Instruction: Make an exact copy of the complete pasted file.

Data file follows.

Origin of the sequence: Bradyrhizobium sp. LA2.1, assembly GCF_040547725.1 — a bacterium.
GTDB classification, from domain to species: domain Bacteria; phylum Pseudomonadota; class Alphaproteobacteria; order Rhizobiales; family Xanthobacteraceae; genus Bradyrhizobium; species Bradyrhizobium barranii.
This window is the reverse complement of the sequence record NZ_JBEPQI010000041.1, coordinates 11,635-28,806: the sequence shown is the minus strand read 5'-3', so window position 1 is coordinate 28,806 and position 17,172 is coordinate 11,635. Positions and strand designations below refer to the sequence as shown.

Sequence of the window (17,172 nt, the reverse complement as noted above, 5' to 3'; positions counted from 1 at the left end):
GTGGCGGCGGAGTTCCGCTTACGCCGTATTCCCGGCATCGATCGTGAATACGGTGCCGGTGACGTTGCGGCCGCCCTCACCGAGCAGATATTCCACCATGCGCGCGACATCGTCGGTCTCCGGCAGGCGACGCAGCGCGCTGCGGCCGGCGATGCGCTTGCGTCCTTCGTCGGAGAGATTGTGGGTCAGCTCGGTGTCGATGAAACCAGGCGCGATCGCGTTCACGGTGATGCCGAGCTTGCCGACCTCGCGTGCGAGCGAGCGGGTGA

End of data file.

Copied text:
Origin of the sequence: Bradyrhizobium sp. LA2.1, assembly GCF_040547725.1 — a bacterium.
GTDB classification, from domain to species: domain Bacteria; phylum Pseudomonadota; class Alphaproteobacteria; order Rhizobiales; family Xanthobacteraceae; genus Bradyrhizobium; species Bradyrhizobium barranii.
This window is the reverse complement of the sequence record NZ_JBEPQI010000041.1, coordinates 11,635-28,806: the sequence shown is the minus strand read 5'-3', so window position 1 is coordinate 28,806 and position 17,172 is coordinate 11,635. Positions and strand designations below refer to the sequence as shown.

Sequence of the window (17,172 nt, the reverse complement as noted above, 5' to 3'; positions counted from 1 at the left end):
GTGGCGGCGGAGTTCCGCTTACGCCGTATTCCCGGCATCGATCGTGAATACGGTGCCGGTGACGTTGCGGCCGCCCTCACCGAGCAGATATTCCACCATGCGCGCGACATCGTCGGTCTCCGGCAGGCGACGCAGCGCGCTGCGGCCGGCGATGCGCTTGCGTCCTTCGTCGGAGAGATTGTGGGTCAGCTCGGTGTCGATGAAACCAGGCGCGATCGCGTTCACGGTGATGCCGAGCTTGCCGACCTCGCGTGCGAGCGAGCGGGTGA